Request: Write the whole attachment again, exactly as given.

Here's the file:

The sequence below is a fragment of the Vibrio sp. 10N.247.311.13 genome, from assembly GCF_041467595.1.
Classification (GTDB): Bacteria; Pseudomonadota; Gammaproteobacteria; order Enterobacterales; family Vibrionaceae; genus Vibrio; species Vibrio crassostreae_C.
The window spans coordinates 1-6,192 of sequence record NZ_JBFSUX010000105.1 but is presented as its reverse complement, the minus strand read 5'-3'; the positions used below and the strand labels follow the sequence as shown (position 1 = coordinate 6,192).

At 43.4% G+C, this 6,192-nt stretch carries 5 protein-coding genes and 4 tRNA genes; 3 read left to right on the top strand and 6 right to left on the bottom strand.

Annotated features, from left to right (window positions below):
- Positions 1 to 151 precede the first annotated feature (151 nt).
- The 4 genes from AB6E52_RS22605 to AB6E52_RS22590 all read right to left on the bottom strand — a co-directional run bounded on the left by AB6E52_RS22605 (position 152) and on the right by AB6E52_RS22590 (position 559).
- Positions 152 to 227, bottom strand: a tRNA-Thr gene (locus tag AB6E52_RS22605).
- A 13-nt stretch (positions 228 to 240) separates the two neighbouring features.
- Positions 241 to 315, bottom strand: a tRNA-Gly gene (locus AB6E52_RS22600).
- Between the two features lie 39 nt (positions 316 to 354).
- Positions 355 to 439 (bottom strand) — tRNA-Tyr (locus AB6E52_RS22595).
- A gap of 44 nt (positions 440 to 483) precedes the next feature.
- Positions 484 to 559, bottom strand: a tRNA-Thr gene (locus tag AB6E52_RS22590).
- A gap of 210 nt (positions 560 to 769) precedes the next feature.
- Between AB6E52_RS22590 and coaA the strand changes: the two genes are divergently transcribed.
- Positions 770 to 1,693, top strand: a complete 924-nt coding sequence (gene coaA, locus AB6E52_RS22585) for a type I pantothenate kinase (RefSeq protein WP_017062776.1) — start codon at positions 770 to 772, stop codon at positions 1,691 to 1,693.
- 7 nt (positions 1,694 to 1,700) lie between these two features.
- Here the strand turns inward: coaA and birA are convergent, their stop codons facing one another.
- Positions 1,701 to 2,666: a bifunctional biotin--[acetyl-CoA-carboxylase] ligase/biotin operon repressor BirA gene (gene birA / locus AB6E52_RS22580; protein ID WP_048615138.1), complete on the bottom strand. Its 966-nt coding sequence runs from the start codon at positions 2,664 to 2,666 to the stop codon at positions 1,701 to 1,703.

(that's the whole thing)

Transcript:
The sequence below is a fragment of the Vibrio sp. 10N.247.311.13 genome, from assembly GCF_041467595.1.
Classification (GTDB): Bacteria; Pseudomonadota; Gammaproteobacteria; order Enterobacterales; family Vibrionaceae; genus Vibrio; species Vibrio crassostreae_C.
The window spans coordinates 1-6,192 of sequence record NZ_JBFSUX010000105.1 but is presented as its reverse complement, the minus strand read 5'-3'; the positions used below and the strand labels follow the sequence as shown (position 1 = coordinate 6,192).

At 43.4% G+C, this 6,192-nt stretch carries 5 protein-coding genes and 4 tRNA genes; 3 read left to right on the top strand and 6 right to left on the bottom strand.

Annotated features, from left to right (window positions below):
- Positions 1 to 151 precede the first annotated feature (151 nt).
- The 4 genes from AB6E52_RS22605 to AB6E52_RS22590 all read right to left on the bottom strand — a co-directional run bounded on the left by AB6E52_RS22605 (position 152) and on the right by AB6E52_RS22590 (position 559).
- Positions 152 to 227, bottom strand: a tRNA-Thr gene (locus tag AB6E52_RS22605).
- A 13-nt stretch (positions 228 to 240) separates the two neighbouring features.
- Positions 241 to 315, bottom strand: a tRNA-Gly gene (locus AB6E52_RS22600).
- Between the two features lie 39 nt (positions 316 to 354).
- Positions 355 to 439 (bottom strand) — tRNA-Tyr (locus AB6E52_RS22595).
- A gap of 44 nt (positions 440 to 483) precedes the next feature.
- Positions 484 to 559, bottom strand: a tRNA-Thr gene (locus tag AB6E52_RS22590).
- A gap of 210 nt (positions 560 to 769) precedes the next feature.
- Between AB6E52_RS22590 and coaA the strand changes: the two genes are divergently transcribed.
- Positions 770 to 1,693, top strand: a complete 924-nt coding sequence (gene coaA, locus AB6E52_RS22585) for a type I pantothenate kinase (RefSeq protein WP_017062776.1) — start codon at positions 770 to 772, stop codon at positions 1,691 to 1,693.
- 7 nt (positions 1,694 to 1,700) lie between these two features.
- Here the strand turns inward: coaA and birA are convergent, their stop codons facing one another.
- Positions 1,701 to 2,666: a bifunctional biotin--[acetyl-CoA-carboxylase] ligase/biotin operon repressor BirA gene (gene birA / locus AB6E52_RS22580; protein ID WP_048615138.1), complete on the bottom strand. Its 966-nt coding sequence runs from the start codon at positions 2,664 to 2,666 to the stop codon at positions 1,701 to 1,703.